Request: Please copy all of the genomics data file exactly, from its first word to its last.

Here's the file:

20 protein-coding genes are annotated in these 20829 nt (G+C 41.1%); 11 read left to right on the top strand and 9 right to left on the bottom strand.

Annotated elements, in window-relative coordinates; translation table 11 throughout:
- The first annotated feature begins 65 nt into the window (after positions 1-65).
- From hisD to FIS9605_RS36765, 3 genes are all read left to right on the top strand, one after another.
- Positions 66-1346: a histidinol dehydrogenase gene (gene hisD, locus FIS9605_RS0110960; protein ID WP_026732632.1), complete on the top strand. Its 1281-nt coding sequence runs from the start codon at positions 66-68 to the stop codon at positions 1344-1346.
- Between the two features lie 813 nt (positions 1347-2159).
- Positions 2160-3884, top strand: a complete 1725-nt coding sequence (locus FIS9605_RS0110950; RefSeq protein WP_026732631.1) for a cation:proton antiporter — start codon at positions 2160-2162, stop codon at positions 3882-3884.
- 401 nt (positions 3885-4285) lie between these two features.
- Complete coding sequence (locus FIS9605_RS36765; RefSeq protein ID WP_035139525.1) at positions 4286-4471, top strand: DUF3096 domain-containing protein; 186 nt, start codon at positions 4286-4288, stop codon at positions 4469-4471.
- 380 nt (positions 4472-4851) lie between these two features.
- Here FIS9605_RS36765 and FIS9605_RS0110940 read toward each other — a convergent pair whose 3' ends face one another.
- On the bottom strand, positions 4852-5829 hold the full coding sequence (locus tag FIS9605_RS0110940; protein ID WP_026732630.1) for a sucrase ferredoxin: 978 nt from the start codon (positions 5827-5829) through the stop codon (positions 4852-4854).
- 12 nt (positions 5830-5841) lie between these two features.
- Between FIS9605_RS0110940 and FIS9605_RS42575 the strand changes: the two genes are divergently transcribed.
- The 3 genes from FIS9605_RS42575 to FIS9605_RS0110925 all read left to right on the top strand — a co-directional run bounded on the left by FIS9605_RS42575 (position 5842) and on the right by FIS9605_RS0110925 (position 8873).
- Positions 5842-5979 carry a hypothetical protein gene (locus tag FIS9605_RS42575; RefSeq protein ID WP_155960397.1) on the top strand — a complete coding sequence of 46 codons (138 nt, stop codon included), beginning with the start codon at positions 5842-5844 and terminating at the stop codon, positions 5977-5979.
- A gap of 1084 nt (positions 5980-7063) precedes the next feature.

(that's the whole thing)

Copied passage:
20 protein-coding genes are annotated in these 20829 nt (G+C 41.1%); 11 read left to right on the top strand and 9 right to left on the bottom strand.

Annotated elements, in window-relative coordinates; translation table 11 throughout:
- The first annotated feature begins 65 nt into the window (after positions 1-65).
- From hisD to FIS9605_RS36765, 3 genes are all read left to right on the top strand, one after another.
- Positions 66-1346: a histidinol dehydrogenase gene (gene hisD, locus FIS9605_RS0110960; protein ID WP_026732632.1), complete on the top strand. Its 1281-nt coding sequence runs from the start codon at positions 66-68 to the stop codon at positions 1344-1346.
- Between the two features lie 813 nt (positions 1347-2159).
- Positions 2160-3884, top strand: a complete 1725-nt coding sequence (locus FIS9605_RS0110950; RefSeq protein WP_026732631.1) for a cation:proton antiporter — start codon at positions 2160-2162, stop codon at positions 3882-3884.
- 401 nt (positions 3885-4285) lie between these two features.
- Complete coding sequence (locus FIS9605_RS36765; RefSeq protein ID WP_035139525.1) at positions 4286-4471, top strand: DUF3096 domain-containing protein; 186 nt, start codon at positions 4286-4288, stop codon at positions 4469-4471.
- 380 nt (positions 4472-4851) lie between these two features.
- Here FIS9605_RS36765 and FIS9605_RS0110940 read toward each other — a convergent pair whose 3' ends face one another.
- On the bottom strand, positions 4852-5829 hold the full coding sequence (locus tag FIS9605_RS0110940; protein ID WP_026732630.1) for a sucrase ferredoxin: 978 nt from the start codon (positions 5827-5829) through the stop codon (positions 4852-4854).
- 12 nt (positions 5830-5841) lie between these two features.
- Between FIS9605_RS0110940 and FIS9605_RS42575 the strand changes: the two genes are divergently transcribed.
- The 3 genes from FIS9605_RS42575 to FIS9605_RS0110925 all read left to right on the top strand — a co-directional run bounded on the left by FIS9605_RS42575 (position 5842) and on the right by FIS9605_RS0110925 (position 8873).
- Positions 5842-5979 carry a hypothetical protein gene (locus tag FIS9605_RS42575; RefSeq protein ID WP_155960397.1) on the top strand — a complete coding sequence of 46 codons (138 nt, stop codon included), beginning with the start codon at positions 5842-5844 and terminating at the stop codon, positions 5977-5979.
- A gap of 1084 nt (positions 5980-7063) precedes the next feature.